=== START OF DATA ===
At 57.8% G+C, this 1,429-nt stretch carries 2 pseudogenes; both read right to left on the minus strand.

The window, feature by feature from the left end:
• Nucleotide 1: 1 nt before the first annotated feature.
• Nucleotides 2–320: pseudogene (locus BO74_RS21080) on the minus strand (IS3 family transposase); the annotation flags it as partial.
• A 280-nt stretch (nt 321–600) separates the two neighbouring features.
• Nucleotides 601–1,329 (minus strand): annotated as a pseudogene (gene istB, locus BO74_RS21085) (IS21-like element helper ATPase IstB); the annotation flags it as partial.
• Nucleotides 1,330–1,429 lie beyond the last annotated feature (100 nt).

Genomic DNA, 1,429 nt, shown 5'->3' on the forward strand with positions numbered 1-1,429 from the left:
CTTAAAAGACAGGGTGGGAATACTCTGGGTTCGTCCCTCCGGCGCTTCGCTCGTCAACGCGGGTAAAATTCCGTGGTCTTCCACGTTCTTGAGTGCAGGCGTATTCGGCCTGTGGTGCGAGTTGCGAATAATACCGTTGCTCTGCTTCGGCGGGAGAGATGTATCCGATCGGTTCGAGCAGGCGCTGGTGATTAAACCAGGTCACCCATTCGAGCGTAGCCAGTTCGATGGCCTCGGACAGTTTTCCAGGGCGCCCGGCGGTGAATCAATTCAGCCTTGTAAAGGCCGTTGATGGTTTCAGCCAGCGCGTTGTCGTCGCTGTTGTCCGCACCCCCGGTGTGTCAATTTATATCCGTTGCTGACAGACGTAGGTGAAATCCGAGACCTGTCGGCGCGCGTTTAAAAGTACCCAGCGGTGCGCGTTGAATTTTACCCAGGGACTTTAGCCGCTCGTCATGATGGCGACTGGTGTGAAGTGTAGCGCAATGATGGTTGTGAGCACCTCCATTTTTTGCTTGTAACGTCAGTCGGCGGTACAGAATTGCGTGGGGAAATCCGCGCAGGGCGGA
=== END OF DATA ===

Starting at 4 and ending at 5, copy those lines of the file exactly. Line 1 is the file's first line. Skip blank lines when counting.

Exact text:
• Nucleotides 2–320: pseudogene (locus BO74_RS21080) on the minus strand (IS3 family transposase); the annotation flags it as partial.
• A 280-nt stretch (nt 321–600) separates the two neighbouring features.